NSO’s asserts that the technology is meant to help fight crime and terror. “The company develops products to help governments fight crime and terror. The company only sells to authorized government bodies, subject to all security export laws,” the company said in a statement.

It also stressed that it sells the technology but doesn’t operate the systems for its customers.  

“The contracts signed with clients require strictly legal use of the technology, only for investigating and preventing crime and terror.”

But its Pegasus product may have been put to unauthorized uses. Israeli media reported in 2012 that Pegasus was sold to the Mexican government for $15.5 million to help it fight the country’s drug cartel. But The New York Times said last week that the software was also used to spy on Rafael Cabrera, a Mexican journalist who uncovered conflicts of interests among the country’s ruling family.

In other cases, according to the report, NSO’s tools were adapted for use against targets in Yemen, Turkey, Mozambique, Kenya and the United Arab Emirates. 

The Israeli government regards its tracking software  as no less than a weapon, whose exports are supervised by the Defense Ministry. The ministry lets NSO sell the software only to countries with good relations with Israel and not to businesses.

Israel is a star of the global interception and tracking industry. According to Bloomberg, there are some 230 companies, prominent among them being Israeli Verint, European Nokia-Siemens, French QOSMOS and Amesys, American Blue Coat and SS8, Italian Hacking Team and British Gamma. 

Other prominent Israeli companies are Alut, Cellebrite and Elta, as well as Israeli-American Narus, which Lockheed Martin acquired. Israeli company Nice Systems last year exited the defense market, which generated limited profitability for it and unflattering headlines about problematic regimes using its products.

Lavie and Hulio, 35, have been starting up companies since their high school days in Haifa. 

Hulio served six years in the army, half in intelligence and later as a search-and-rescue commander. In reserve duty, he has joined all of Israel’s overseas rescue missions in recent years, including in Nepal, Haiti and Turkey.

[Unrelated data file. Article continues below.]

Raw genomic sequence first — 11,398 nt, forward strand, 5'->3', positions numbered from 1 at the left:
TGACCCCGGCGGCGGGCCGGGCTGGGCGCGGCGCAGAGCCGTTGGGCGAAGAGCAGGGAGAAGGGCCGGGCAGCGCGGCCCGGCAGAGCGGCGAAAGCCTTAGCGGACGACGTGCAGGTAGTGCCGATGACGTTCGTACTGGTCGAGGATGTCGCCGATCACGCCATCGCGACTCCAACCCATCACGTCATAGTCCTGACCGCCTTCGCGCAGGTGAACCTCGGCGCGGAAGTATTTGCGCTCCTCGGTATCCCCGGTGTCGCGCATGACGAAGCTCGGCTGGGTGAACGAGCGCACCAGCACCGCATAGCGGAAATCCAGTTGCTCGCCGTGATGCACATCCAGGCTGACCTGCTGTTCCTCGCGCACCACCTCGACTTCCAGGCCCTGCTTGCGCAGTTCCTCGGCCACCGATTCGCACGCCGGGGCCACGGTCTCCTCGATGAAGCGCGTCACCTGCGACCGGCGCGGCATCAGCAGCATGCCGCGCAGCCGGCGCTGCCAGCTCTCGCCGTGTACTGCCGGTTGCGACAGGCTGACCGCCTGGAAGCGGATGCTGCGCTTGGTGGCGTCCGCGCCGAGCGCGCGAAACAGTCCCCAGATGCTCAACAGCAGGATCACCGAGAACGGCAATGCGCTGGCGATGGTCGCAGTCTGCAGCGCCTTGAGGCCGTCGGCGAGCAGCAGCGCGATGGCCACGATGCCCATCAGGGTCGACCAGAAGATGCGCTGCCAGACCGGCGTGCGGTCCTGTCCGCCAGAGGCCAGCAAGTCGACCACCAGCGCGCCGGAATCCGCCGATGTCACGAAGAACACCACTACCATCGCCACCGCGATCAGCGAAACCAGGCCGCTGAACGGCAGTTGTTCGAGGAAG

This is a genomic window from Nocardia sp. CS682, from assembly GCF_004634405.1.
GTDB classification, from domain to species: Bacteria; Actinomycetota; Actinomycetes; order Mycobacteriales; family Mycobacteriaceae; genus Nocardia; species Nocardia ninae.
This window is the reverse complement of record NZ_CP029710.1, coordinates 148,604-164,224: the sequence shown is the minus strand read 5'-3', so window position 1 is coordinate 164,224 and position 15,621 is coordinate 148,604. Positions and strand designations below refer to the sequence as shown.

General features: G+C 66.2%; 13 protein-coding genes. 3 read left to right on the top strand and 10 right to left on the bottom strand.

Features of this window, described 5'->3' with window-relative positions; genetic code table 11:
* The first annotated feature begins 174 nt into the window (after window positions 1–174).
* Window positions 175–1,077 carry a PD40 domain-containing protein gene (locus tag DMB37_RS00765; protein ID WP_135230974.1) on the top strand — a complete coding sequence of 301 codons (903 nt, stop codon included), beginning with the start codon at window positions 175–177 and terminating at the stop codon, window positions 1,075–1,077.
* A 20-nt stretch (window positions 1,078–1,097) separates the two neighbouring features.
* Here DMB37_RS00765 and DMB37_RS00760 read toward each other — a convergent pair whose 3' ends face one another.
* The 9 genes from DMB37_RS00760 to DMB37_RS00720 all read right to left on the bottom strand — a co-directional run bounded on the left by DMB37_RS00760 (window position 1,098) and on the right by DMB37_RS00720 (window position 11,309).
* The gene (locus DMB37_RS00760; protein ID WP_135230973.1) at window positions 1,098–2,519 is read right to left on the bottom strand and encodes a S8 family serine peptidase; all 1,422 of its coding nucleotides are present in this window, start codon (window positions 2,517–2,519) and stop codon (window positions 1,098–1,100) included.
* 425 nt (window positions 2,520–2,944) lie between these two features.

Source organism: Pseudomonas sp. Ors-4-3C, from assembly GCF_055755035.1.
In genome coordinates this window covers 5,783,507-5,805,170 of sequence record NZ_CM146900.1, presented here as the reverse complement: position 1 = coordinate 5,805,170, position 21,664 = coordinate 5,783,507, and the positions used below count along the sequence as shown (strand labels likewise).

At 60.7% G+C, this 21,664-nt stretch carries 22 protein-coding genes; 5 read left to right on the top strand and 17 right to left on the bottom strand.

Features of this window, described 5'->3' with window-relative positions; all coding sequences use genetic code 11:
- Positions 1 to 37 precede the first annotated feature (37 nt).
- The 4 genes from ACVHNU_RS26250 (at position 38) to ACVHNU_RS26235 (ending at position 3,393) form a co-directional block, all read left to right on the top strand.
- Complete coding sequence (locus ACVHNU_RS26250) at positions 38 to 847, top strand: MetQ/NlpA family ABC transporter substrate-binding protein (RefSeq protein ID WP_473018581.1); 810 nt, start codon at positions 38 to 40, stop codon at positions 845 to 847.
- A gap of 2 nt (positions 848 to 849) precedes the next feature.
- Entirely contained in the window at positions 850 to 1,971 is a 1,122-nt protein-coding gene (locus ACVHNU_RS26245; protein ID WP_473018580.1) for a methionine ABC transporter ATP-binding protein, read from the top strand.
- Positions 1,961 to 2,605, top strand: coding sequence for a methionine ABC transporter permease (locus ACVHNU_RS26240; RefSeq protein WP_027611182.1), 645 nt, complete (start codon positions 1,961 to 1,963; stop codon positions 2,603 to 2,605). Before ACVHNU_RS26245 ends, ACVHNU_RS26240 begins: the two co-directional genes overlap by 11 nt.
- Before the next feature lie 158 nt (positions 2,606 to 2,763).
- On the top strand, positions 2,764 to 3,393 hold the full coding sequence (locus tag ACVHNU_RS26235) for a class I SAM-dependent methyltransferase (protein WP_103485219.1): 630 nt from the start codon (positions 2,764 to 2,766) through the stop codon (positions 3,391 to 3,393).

Lavie served in artillery before studying business administration at the University of Haifa, while Hulio started studying law at Herzliya’s Interdisciplinary Center. But they both dropped out in favor of entrepreneurship.

They founded their first startup, MediAnd, which helps viewers locate and buy items appearing on the screen, in 2007. It closed after three years, ending in a court case with the third founder, Yael Lerner Levy. 

They founded their second startup, CommuniTake, a year later to help cellular operators remotely identify problems and support. The two left it following disputes with their cofounders and then founded NSO.

In 2013 they teamed up with Avi Rosen, the former vice president for development at Cyota, Education Minister Naftali Bennett’s security information company that was sold to RSA for $145 million in 2005. The three founded Kaymera Technologies, which develops cellular security solutions, in other words security from spyware like NSO’s. 

“Anybody who sees the capability of NSO systems immediately thinks of ways to protect themselves against similar capabilities,” Rosen, Kaymera’s CEO, told Bloomberg in 2014.

Kaymera has developed secure smartphones for governments and private customers worldwide, with annual sales estimated at $15 million. The company has raised $13 million, $10 million of that in February. Its investors include Hong Kong-based GOEC Go Capital Ventures and Israeli angels Yariv Gilat and Eddy Shalev, who has accompanied the entrepreneurs the entire way. 

Kaymera is located in Herzliya Pituah, in the same building as NSO. However, the company asserts Hulio and Lavie are not involved in Kaymera’s daily operations.